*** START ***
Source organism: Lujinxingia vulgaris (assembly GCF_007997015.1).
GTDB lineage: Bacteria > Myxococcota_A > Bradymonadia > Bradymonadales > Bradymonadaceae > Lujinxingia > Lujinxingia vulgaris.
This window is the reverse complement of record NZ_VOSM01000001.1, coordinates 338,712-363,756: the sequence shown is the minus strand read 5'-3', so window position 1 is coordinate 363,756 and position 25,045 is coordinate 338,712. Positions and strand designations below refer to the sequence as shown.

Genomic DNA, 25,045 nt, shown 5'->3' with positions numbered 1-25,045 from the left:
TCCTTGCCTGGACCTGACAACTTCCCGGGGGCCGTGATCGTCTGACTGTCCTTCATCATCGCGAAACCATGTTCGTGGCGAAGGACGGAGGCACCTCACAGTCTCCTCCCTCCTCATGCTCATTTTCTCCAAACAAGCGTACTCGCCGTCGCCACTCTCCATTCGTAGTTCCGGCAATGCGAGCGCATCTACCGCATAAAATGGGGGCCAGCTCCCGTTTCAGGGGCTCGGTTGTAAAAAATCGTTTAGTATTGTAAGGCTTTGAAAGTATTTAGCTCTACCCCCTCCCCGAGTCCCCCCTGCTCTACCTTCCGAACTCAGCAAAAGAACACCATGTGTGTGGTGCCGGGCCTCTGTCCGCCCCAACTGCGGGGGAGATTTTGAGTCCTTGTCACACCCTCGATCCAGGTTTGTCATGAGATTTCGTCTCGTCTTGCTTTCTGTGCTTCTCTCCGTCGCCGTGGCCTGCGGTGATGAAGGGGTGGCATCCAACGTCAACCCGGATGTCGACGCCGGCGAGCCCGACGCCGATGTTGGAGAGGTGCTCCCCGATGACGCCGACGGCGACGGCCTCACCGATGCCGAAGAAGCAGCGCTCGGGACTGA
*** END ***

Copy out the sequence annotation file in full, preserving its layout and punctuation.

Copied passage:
Source organism: Lujinxingia vulgaris (assembly GCF_007997015.1).
GTDB lineage: Bacteria > Myxococcota_A > Bradymonadia > Bradymonadales > Bradymonadaceae > Lujinxingia > Lujinxingia vulgaris.
This window is the reverse complement of record NZ_VOSM01000001.1, coordinates 338,712-363,756: the sequence shown is the minus strand read 5'-3', so window position 1 is coordinate 363,756 and position 25,045 is coordinate 338,712. Positions and strand designations below refer to the sequence as shown.

Genomic DNA, 25,045 nt, shown 5'->3' with positions numbered 1-25,045 from the left:
TCCTTGCCTGGACCTGACAACTTCCCGGGGGCCGTGATCGTCTGACTGTCCTTCATCATCGCGAAACCATGTTCGTGGCGAAGGACGGAGGCACCTCACAGTCTCCTCCCTCCTCATGCTCATTTTCTCCAAACAAGCGTACTCGCCGTCGCCACTCTCCATTCGTAGTTCCGGCAATGCGAGCGCATCTACCGCATAAAATGGGGGCCAGCTCCCGTTTCAGGGGCTCGGTTGTAAAAAATCGTTTAGTATTGTAAGGCTTTGAAAGTATTTAGCTCTACCCCCTCCCCGAGTCCCCCCTGCTCTACCTTCCGAACTCAGCAAAAGAACACCATGTGTGTGGTGCCGGGCCTCTGTCCGCCCCAACTGCGGGGGAGATTTTGAGTCCTTGTCACACCCTCGATCCAGGTTTGTCATGAGATTTCGTCTCGTCTTGCTTTCTGTGCTTCTCTCCGTCGCCGTGGCCTGCGGTGATGAAGGGGTGGCATCCAACGTCAACCCGGATGTCGACGCCGGCGAGCCCGACGCCGATGTTGGAGAGGTGCTCCCCGATGACGCCGACGGCGACGGCCTCACCGATGCCGAAGAAGCAGCGCTCGGGACTGA